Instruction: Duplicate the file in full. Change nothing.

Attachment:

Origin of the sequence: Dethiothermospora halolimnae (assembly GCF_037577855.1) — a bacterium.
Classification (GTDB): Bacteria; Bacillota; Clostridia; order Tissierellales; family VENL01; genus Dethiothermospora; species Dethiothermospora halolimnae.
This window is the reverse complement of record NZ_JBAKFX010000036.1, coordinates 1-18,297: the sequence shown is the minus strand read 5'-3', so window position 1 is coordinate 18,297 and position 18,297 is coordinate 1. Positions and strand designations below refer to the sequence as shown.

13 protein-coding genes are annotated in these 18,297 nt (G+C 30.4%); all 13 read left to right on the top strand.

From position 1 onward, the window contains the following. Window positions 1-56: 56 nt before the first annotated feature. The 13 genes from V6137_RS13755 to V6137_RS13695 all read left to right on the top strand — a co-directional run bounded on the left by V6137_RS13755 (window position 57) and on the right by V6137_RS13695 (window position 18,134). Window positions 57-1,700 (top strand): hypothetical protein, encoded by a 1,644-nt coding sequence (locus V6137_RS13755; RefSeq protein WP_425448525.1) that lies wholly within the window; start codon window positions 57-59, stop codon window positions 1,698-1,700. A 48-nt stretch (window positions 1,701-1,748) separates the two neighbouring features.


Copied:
Origin of the sequence: Dethiothermospora halolimnae (assembly GCF_037577855.1) — a bacterium.
Classification (GTDB): Bacteria; Bacillota; Clostridia; order Tissierellales; family VENL01; genus Dethiothermospora; species Dethiothermospora halolimnae.
This window is the reverse complement of record NZ_JBAKFX010000036.1, coordinates 1-18,297: the sequence shown is the minus strand read 5'-3', so window position 1 is coordinate 18,297 and position 18,297 is coordinate 1. Positions and strand designations below refer to the sequence as shown.

13 protein-coding genes are annotated in these 18,297 nt (G+C 30.4%); all 13 read left to right on the top strand.

From position 1 onward, the window contains the following. Window positions 1-56: 56 nt before the first annotated feature. The 13 genes from V6137_RS13755 to V6137_RS13695 all read left to right on the top strand — a co-directional run bounded on the left by V6137_RS13755 (window position 57) and on the right by V6137_RS13695 (window position 18,134). Window positions 57-1,700 (top strand): hypothetical protein, encoded by a 1,644-nt coding sequence (locus V6137_RS13755; RefSeq protein WP_425448525.1) that lies wholly within the window; start codon window positions 57-59, stop codon window positions 1,698-1,700. A 48-nt stretch (window positions 1,701-1,748) separates the two neighbouring features.